33: Jean Ford

33: Jean Ford

From Chicken Soup for the Soul: Billy Graham & Me

• 33 •

Sister of Mr. Graham

There were four of us siblings growing up together. Billy is the oldest, and I’m the youngest. I also had a sister and another brother. It was a strong Christian home where every night at eight o’clock everything stopped and we had Bible reading and prayer.

As long as I can remember, Billy was interested in preaching. When he made a commitment of his life to God he was seventeen years old, which meant I was three or four. So as long as I can remember, he has had this commitment.

Billy worked in the dairy farm but he did not like that kind of work, unlike my other brother Melvin, who loved it. Melvin later took over the dairy farm and went on to become a very successful businessman. Billy, on the other hand, wanted to read. He read everything he could get his hands on. I remember him sitting in the living room biting his fingernails, reading.

Billy has always been there for me. He’s always been a big brother. It’s understandable that I should think of him in that way, given the age difference, but it was more than that.

I think of one particular incident involving Billy early in my life that still touches my heart, all these years later. It happened when I was eleven years old. I had polio. Polio was a common disease in those days, especially for children, and it could have devastating consequences. Billy and Ruth had left Charlotte only a short while prior, and they were in Chicago, where Billy had a little church. But as soon as they heard I had polio they got in the car and drove straight back down here. And that was a long drive back in those days, before the Interstate highways were built. When they arrived back home I was in quarantine so I couldn’t see him, but his actions at that time made such a statement to me. It showed how much he cared. It turned out later that at the time they were fearful that I would not survive.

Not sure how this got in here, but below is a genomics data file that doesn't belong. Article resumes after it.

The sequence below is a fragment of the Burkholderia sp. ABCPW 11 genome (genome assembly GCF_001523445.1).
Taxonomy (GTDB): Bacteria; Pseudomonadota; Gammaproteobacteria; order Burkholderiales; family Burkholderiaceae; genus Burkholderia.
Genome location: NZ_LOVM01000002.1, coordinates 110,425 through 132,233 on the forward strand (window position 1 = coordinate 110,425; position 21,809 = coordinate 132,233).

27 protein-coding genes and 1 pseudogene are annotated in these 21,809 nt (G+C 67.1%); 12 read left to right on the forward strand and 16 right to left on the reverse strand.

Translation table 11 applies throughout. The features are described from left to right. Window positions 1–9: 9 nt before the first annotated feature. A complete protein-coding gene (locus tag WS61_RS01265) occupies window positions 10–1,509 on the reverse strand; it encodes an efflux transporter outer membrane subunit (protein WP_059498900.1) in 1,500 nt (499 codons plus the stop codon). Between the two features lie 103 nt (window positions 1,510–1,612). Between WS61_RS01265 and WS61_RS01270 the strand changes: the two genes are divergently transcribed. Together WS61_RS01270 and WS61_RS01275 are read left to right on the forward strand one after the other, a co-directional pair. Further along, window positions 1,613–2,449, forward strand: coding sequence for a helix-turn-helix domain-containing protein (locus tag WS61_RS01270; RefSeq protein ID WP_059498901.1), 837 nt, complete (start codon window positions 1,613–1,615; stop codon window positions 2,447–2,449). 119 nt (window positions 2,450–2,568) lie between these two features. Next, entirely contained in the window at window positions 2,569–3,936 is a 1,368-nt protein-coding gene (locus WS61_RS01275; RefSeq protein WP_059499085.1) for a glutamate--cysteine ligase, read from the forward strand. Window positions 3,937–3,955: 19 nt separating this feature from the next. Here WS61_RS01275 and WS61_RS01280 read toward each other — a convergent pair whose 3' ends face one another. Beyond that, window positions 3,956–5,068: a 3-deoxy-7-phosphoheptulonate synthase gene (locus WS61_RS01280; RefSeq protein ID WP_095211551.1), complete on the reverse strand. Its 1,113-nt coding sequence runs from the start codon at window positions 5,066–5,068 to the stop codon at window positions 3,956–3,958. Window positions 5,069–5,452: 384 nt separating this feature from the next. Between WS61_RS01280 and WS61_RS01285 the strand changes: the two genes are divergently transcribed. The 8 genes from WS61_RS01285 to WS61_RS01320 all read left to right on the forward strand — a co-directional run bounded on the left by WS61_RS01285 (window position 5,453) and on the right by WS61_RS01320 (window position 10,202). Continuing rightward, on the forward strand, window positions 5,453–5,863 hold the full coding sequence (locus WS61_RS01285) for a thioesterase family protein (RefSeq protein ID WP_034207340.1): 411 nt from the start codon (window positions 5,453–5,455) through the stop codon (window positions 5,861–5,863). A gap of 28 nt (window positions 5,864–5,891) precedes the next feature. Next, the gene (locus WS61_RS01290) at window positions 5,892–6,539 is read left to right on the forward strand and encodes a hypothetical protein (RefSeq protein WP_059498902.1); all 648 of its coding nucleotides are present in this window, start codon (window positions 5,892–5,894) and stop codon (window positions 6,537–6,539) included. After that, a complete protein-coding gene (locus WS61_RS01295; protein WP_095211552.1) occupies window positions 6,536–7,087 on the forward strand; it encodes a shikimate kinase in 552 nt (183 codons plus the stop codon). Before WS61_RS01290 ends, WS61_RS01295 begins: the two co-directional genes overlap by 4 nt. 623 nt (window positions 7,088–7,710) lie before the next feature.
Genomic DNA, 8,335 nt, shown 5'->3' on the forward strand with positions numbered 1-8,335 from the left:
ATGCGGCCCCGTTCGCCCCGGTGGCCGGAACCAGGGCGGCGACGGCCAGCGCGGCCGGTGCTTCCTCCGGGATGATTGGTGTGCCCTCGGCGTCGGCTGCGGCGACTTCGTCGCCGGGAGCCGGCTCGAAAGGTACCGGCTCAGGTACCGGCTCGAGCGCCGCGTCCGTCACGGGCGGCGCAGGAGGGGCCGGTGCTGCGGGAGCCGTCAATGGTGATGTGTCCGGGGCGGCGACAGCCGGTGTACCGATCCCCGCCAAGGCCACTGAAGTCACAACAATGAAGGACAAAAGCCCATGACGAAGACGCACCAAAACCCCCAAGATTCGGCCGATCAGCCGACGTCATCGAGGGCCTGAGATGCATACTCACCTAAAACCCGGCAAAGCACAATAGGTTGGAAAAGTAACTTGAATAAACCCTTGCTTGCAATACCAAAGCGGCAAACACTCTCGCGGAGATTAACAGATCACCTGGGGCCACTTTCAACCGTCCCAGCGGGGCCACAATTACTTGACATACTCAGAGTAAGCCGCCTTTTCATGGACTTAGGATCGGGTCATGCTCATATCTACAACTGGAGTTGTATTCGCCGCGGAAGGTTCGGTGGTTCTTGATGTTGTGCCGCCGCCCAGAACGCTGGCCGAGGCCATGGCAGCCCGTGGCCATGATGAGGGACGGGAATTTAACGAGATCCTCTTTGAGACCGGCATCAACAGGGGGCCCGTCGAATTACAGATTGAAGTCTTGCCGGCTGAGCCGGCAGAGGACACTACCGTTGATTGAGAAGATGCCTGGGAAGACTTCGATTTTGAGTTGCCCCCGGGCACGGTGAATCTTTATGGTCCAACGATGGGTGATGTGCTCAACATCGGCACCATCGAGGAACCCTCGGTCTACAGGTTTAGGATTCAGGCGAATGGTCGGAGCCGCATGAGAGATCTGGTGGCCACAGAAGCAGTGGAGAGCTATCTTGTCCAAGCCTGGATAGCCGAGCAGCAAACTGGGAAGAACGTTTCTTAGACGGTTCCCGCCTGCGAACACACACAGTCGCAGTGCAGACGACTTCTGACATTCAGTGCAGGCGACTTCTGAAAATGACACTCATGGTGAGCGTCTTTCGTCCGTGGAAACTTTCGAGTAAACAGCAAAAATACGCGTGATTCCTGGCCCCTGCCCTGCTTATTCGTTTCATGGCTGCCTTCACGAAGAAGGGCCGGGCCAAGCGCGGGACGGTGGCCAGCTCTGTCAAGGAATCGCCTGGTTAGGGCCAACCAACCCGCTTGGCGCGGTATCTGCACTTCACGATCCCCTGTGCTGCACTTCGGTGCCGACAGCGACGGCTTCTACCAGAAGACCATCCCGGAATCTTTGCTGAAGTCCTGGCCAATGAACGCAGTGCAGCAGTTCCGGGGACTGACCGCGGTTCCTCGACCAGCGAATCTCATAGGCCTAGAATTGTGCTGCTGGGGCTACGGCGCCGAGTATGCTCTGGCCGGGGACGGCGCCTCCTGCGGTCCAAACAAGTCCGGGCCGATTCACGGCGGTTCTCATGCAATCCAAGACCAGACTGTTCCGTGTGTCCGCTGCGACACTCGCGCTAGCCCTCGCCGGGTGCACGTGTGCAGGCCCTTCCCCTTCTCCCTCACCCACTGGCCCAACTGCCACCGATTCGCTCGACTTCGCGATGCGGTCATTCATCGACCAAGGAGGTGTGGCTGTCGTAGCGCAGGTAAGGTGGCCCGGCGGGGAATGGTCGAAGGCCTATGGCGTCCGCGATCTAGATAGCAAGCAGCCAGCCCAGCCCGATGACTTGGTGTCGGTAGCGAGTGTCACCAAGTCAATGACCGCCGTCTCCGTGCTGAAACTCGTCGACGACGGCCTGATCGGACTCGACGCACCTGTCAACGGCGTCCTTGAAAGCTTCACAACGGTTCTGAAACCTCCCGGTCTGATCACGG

I have of course many other memories of Billy. I participated in his wedding to Ruth. That was sixty-nine years ago, and I doubt whether anyone else who was in it, other than Billy, is still alive. Billy and Ruth were married on Friday the 13th, and Ruth said that just as she walked up the steps of the church, a black cat ran across her path. But so much for superstition — they had a wonderful marriage! Ruth was a very strong woman. She has been portrayed as just being behind the scenes, but she had a lot of influence. She was very cheerful, always looking on the bright side of things.

Another wonderful contribution Billy made to my life was that he introduced me to my future husband. Billy met Leighton in Canada when Leighton was sixteen. When Billy came home he told me about him. And when Billy found out that Leighton and I would be going to the same college, he told us to look each other up. We did, and we fell in love. We were married fifty-eight years ago, and it was Billy who performed the ceremony. He was very nervous because he was not accustomed to doing weddings. I remember him saying, “Now Jean and Leighton are going to be sharing this rings.” The audience laughed at the slip up. It was a sweet, amusing moment.

Just as Billy has always been a big brother to me, I think I have always been a little sister to him. When I visit him now, well into his nineties, he wants me to sit with him, and he holds my hand and calls me sweetheart all the time. He has never let me get beyond age seventeen! As far as he is concerned, I’m still his little sister. And as far as I am concerned, my big brother still looks so great, with that beautiful white head of hair. He is a loving, kind, gracious gentleman, he really is.

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